Meeting with King Abdullah II bin Al Hussein of Jordan and the Prime minister Dr Marouf Suleiman al Bakhit
Amman, Jordan, 06/05/2007 | press release
The President of the Republic of Slovenia, Dr. Janez Drnovšek, today, within his two-day working visit in Aman, met with King Abdullah II bin Al Hussein of Jordan and the Prime minister Dr Marouf Suleiman al Bakhit.
President of the Republic of Slovenia, Dr Drnovšek, and King Abdullah II bin Al Hussein devoted a considerable bit of time to discussing the Middle East peace process and the stabilising role that Jordan plays in the settlement of disputes in its surroundings.
President Drnovšek expressed his support to the king of Jordan’s endeavours for peace. At the request of the king, the Slovenia’s President outlined the development of South-Eastern Europe, and particularly the issues related to the future status of Kosovo and the implementation of Antisaari’s plan. The statesmen pointed out that there is a wide range of possibilities for the development of closer bilateral co-operation in all areas. Jordan is a state of ample opportunities, presenting with approximately 6 percent annual economic development rate, and is open to foreign investment and all other forms of economic cooperation. The President of the Republic, Dr. Janez Drnovšek, ensured his hosts that Slovenia, as the EU presiding country, will strive for further close co-operation between the EU and Jordan.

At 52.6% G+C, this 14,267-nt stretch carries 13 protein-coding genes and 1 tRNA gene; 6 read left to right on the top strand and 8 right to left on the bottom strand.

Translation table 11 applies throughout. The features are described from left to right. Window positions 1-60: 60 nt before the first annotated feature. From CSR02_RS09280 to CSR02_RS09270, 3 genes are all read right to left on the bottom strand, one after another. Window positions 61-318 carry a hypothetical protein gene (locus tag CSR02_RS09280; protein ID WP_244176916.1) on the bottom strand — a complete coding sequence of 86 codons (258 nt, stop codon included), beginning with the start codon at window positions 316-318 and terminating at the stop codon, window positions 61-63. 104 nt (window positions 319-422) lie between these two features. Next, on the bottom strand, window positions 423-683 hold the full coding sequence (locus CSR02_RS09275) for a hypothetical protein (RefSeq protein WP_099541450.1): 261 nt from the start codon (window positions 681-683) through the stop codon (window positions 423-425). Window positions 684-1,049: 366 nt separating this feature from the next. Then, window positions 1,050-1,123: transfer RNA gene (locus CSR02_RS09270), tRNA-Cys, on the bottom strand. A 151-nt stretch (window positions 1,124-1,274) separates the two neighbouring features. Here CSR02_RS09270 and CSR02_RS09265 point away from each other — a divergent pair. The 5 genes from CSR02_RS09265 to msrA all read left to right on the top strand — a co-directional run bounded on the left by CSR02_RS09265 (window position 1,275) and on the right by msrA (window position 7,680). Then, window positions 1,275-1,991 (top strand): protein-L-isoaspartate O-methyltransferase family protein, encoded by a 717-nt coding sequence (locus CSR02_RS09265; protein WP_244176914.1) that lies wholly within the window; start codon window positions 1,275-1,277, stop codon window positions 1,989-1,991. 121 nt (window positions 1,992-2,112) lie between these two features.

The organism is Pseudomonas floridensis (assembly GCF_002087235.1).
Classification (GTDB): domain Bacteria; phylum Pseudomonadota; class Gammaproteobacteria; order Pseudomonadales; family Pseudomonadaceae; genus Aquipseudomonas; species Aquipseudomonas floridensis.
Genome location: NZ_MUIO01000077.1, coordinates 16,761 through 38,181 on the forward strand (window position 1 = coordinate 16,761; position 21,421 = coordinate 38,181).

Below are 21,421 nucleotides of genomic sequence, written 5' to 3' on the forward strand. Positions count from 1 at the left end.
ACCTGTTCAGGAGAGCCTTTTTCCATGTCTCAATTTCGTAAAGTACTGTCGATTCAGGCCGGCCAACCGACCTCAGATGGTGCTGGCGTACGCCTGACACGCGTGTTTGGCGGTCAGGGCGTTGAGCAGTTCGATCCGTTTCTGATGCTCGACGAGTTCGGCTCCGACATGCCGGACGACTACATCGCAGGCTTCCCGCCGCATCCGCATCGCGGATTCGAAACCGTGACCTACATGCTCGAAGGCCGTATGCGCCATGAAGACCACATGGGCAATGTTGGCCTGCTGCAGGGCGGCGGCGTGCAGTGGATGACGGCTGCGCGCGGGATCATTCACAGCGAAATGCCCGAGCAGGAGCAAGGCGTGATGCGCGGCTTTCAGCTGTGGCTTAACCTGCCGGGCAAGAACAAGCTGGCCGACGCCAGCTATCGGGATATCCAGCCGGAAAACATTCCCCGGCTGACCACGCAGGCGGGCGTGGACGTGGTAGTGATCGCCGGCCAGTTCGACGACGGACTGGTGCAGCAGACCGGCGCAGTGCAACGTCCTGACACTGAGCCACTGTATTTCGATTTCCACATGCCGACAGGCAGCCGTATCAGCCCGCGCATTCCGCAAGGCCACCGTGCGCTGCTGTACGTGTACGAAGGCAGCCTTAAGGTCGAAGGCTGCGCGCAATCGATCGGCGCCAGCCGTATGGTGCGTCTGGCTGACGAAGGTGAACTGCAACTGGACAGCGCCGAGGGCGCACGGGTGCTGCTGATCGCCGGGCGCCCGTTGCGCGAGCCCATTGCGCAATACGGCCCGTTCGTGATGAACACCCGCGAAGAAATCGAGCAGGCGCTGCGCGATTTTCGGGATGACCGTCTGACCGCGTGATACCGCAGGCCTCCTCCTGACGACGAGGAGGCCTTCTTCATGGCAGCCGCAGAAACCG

A wish for faster development of bilateral co-operation was also expressed in the discussions held with the Prime Minister, Dr Marouf Suleiman Al-Bakhit, the Minister of Foreign Affairs, Abdelelah M. Al-Khatib, and several other members of the government. President of the Republic of Slovenia, Dr Janez Drnovšek, acknowledged the contribution of Jordan government towards seeking a amicable settlement of disputes in the region and expressed his hope for active involvement of all those able to influence stress relieving in this part of the world.
In Jordan, the President of the Republic, Dr Janez Drnovšek, has also answered the questions posed by the journalist of TVS, Karmen W Švegl:
Jordan is the country that is situated between the two most severe conflict areas in the Middle East: the Palestinian-Israeli conflict on one side and Iraq on the other. Have you been discussing with the King how to solve these problems?
Dr Janez Drnovšek:
Jordan is indeed the only stable and also the most reliable country in the region, and we agreed with the King that in the same way as not long ago Slovenia had to cope with its rather difficult neighbourhood, so has Jordan today. It does not really seem that anything may change soon, so we were discussing all these situations in the area. About the Palestinian, where unfortunately there is no improvement, and at present it seems that none can be expected either. On the other side, a very complicated - and associated with that – is the situation in Lebanon, and then Iraq, and we also discussed the situation in Iran. Thus, the most pressing global issues are concentrated in this region. In my opinion, the superpowers, and particularly the U.S.A., but also the European Union, should do much more to solve this situation. I believe that they do far too little to resolve the Palestinian problem, while they themselves may create an additional crisis. So, instead of resolving the previous ones, then they ad a new one.